Anoka County history: Remembering Pearl Harbor in 1941

In the archives of the Anoka County History Center is an interview with Eleanor Page in which she shares her experience of being in Hawaii with her Army husband during the December 7, 1941 attack on Pearl Harbor.

Eleanor (nee Affeldt) Page was born Dec. 10, 1917 to her minister father, Christian, and mother Martha. She trained to be a schoolteacher and at 18 years old she began her career in New Germany.  \A fellow teacher told her a gentleman wanted to meet her. The gentleman, Dr. Robert Page, was a dentist who practiced in New Germany on Thursdays and Fridays. Page’s father, also a dentist, encouraged his son to expand his practice to rural areas for more experience. At the time, Page did not own a car and traveled by streetcar and train to New Germany. When Eleanor was introduced to him, her statement was “he’s a city slicker from Minneapolis.” Eleanor celebrated her 19th birthday with a roller skating party. Robert attended even though, according to an oral interview Eleanor did with the Anoka County Historical Society, “he wasn’t invited.” She continued,“So, I figured he was serious.  We dated for about three years and I married him at 22”.

With a war looming, Robert joined the Army. He was allowed to choose a place to transfer to, so Bob chose Hawaii over the Philippines.  “Those troops from the Minnesota National guard that went to the Philippines never came back,” Eleanor said, referring to the Bataan Death March of 1942.  “We drove to New York, left on a ship after Thanksgiving, went through the Panama Canal and up to San Francisco. This was the farthest I’ve been away from home.  At that time, there were no commercial flights to Hawaii, so we travelled by ship to Hawaii.

“My husband had a dental office at Wheeler Field, where we were stationed. All of our neighbors were pilots. Our daughter Nancy was born 18 November 1941. One Sunday morning, I was up early and fed the baby, when I heard an awful crash. I stepped outside and saw an airplane banking over the house. The emblem on the plane was Japanese. My husband rushed to the car, but it had a flat tire from bullets. They hit Wheeler Field before Pearl Harbor, likely because of the bombers and fighter planes. We saw the smoke and fire in the distance and we knew something awful was happening.  All personnel began rushing to assist. A neighbor, who was a nurse, brought her four-month-old baby to me to watch.One of the bombs had hit the dining hall where soldiers and pilots were sitting down to breakfast.  Another neighbor, a pilot went to a different air field where he knew other planes were kept.  He did shoot down at least one Japanese plane.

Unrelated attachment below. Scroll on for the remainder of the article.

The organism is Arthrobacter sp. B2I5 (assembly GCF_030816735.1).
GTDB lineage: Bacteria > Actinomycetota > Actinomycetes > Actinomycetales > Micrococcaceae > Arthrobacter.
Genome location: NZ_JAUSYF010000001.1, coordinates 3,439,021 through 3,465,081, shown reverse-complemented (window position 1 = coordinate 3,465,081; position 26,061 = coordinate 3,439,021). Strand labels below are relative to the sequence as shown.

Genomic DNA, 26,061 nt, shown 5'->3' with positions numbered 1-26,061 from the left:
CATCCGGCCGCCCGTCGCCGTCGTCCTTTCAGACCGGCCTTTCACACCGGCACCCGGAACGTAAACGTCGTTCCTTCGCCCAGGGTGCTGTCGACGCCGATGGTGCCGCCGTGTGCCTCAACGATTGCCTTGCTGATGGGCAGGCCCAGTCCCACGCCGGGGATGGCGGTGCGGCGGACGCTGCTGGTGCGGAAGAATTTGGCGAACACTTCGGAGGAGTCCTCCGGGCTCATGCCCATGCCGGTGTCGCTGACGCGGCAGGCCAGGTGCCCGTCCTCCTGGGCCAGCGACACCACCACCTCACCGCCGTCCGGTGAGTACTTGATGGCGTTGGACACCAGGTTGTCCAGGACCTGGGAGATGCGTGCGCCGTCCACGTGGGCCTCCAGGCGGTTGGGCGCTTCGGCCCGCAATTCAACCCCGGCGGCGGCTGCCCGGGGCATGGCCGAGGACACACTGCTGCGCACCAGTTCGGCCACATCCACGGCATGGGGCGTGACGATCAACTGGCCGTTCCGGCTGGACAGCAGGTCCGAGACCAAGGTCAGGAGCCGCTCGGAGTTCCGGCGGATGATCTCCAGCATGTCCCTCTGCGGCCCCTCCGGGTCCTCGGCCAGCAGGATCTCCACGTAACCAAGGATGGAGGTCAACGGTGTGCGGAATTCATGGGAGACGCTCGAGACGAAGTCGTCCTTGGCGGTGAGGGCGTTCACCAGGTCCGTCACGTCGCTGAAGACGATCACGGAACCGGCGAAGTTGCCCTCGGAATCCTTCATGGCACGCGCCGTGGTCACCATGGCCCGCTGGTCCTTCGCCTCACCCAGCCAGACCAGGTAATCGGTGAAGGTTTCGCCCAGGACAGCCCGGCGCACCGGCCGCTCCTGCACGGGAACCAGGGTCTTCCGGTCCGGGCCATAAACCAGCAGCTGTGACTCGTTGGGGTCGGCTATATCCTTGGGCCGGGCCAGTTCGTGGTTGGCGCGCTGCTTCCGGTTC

“We were instructed to blacken all the windows, not knowing if that would attract planes or bombs. We were told that cruise ships had been gutted and 10,000 men were on their way, thinking we would be invaded.  On Christmas Eve, the civilians were told to pack and be ready to leave the next morning. It was a sad sight, seeing so many families being separated. We drove a car a few miles, but ended up with a flat tire because of the shrapnel in the road and we hitched a ride in the back of an Army truck. I don’t know how I managed to carry the baby and luggage to the ferry. We were sent back to the mainland escorted by two destroyers.

“I arrived in Rochester on January 2 or 3. It was 27 below and I had no shoes for the baby. I wrote letters almost daily to my husband. I was afraid [when] I didn’t hear from him for longer than three or four days. Bob stayed in Hawaii for nearly two years. One day, I heard we had dropped the atomic bomb and thought maybe this will finally be over. Within three weeks, my husband was discharged from the Army.”

After Robert returned home, the Pages came to Anoka, purchasing the practice of Dr. Larsen. He retired in 1986 and died in 1998. Eleanor, who still lives in the Anoka area, was interviewed by the Anoka County Historical Society in 2009.

To listen to this enthralling interview, please stop in to the History Center. They have many oral interviews from Anoka County residents.

Editor’s note: Leslie Plummer is a volunteer for the Anoka County Historical Society.

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